Roy enjoyed traveling with his family during several trips to Cheyenne, WY and Colorado Springs, CO. Summer would bring road trips to Spooner, Wisconsin to visit his maternal aunt, Eva (Peasley) Strand, who would have Roy’s favorite strawberry preserves ready for him. In 1979, Roy, a lifetime fan of Elvis Presley, made his obligatory pilgrimage to Graceland in Memphis, TN. An international trip occurred in 1980 with a road trip to Winnipeg, Manitoba and Regina, Saskatchewan, which included domestic stops at Yellowstone National Park; Jackson, WY; the Black Hills of South Dakota; and Mount Rushmore National Memorial. In 1990, Roy and Sharon enjoyed a Caribbean cruise to Caracas, Venezuela and the island of Aruba during their 25th wedding anniversary, which created a lifetime of memories.
Roy’s family road trips arose from his youthful fascination with automobiles. He would wistfully remember his 1957 Mercury and his red 1962 Chevrolet convertible. As he became a father and husband, his interest turned to dune buggies, which resulted in a purchase of a purple metallic dune buggy for weekend joyrides.
Not all vacations were far from home or long. Many weekends were spent with his in-laws, Jack and Nellie, in Muscatine, where Roy would enjoy his mother-in-law’s cooking which occasionally included Nellie’s highly-praised pork roast.
His other pastimes included crooning in the shower in his own imitation of Elvis Presley, causing fright within his two young sons. He enjoyed television shows of the Andy Griffith Show, Matlock, and MacGyver. Also, he enjoyed watching movies from Elvis Presley’s 1960s period. Spring time and the approach of Easter would bring him to watch the televised movie, The Ten Commandments, starring Charlton Heston.
Roy was formerly a member of Our Redeemer Lutheran Church (Missouri Synod) of Iowa City and Word of God Lutheran Church for the Deaf (Missouri Synod) of Cedar Rapids, Iowa. He kept a quiet faith amid his physical decline with his head bowed, eyes closed, and hands clasped in prayer during moments when he thought he was alone.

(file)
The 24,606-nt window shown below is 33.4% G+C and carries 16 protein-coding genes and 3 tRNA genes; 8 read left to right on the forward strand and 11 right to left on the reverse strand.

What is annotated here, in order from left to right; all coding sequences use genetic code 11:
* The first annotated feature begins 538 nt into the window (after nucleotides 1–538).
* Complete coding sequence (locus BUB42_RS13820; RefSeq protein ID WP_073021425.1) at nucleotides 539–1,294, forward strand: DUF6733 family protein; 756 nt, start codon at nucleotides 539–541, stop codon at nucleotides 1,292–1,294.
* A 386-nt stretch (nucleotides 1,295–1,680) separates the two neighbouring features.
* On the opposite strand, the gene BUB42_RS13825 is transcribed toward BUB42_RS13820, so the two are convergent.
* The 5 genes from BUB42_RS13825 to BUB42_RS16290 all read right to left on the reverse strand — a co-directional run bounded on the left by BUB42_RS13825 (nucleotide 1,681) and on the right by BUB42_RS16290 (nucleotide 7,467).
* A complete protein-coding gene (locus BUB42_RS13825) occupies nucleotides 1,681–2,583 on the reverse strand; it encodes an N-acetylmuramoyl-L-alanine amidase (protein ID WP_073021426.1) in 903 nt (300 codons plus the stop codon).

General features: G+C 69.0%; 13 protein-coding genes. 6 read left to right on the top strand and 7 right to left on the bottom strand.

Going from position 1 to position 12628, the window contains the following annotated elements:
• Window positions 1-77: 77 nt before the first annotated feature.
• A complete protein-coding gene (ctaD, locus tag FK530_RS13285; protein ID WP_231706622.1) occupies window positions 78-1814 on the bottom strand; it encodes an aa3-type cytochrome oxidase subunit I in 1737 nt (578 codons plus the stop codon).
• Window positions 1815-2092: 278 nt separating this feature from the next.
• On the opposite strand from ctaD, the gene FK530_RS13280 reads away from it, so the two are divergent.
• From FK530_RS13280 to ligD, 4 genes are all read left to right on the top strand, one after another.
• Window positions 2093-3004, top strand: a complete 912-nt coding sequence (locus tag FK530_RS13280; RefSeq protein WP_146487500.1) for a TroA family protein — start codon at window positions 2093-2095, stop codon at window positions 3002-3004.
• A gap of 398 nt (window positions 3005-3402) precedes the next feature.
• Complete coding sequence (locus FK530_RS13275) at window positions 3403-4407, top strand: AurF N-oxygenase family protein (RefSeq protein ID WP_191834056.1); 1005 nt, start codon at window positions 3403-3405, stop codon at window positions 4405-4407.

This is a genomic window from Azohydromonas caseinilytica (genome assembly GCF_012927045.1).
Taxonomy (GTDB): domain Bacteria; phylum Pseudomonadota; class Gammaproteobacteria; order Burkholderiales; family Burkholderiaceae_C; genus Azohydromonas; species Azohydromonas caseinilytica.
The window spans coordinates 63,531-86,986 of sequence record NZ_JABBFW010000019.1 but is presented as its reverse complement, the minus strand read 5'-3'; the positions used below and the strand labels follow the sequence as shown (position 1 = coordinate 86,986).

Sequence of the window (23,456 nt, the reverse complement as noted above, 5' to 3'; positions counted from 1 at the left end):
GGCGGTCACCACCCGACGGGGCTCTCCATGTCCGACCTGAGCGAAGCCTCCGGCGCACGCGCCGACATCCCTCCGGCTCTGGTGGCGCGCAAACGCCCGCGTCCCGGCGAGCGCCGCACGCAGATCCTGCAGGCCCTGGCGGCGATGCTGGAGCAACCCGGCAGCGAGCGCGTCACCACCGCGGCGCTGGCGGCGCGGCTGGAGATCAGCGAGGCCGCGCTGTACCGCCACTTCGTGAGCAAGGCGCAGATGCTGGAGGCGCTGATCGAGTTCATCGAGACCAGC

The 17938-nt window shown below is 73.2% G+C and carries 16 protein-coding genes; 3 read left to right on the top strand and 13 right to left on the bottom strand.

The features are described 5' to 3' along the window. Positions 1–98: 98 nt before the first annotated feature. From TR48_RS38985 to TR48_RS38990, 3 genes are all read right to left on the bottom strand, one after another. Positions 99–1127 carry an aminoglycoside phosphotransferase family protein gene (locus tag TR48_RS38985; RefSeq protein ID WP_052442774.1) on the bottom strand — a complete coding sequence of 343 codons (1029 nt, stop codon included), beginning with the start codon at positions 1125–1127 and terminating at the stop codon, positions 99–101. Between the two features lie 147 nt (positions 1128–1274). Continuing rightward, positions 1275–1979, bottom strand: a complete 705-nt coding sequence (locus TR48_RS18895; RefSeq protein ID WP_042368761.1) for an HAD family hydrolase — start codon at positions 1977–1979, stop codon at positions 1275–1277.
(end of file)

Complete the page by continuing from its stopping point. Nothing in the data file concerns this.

Roy will be deeply missed by his wife of 53 years, Sharon L. Adams, of Iowa City, Iowa; his two sons, Randy L. Adams and wife, Roxanne, of Bolingbrook, Illinois and Mark E. Adams and girlfriend, Beth Villhauer, of Iowa City, Iowa; and his two grandchildren, Evan P. Adams and Deidre K. Adams, both of Bolingbrook, Illinois. His sons will always remember his oft-said phrase, “You be good.”
He was preceded in death by his parents and his two older brothers, Robert (“Bob”) E. Adams and Bill E. Adams.
The family expresses its deepest appreciation to the staff and members of Atria at River Trail Senior Living, Amita Hospital of Bolingbrook, Journey Care Hospice, Homewatch Caregivers of Naperville, and Bolingbrook-McCauley Funeral Chapel. They made a difficult time easier to bear for Roy and his family.
“No more suffering, Dad, no more suffering. Rest in peace. Let your cares and worries fall off your shoulders into the soft ground. No longer be bothered and frustrated by a failing body and declining mind. May you find your peace. Rest in peace, Dad.”
While we are in sadness now, there will come a day when we will smile at a memory of Roy and laugh amid happy stories of him.
Thanks to Jeanette Kern for the information.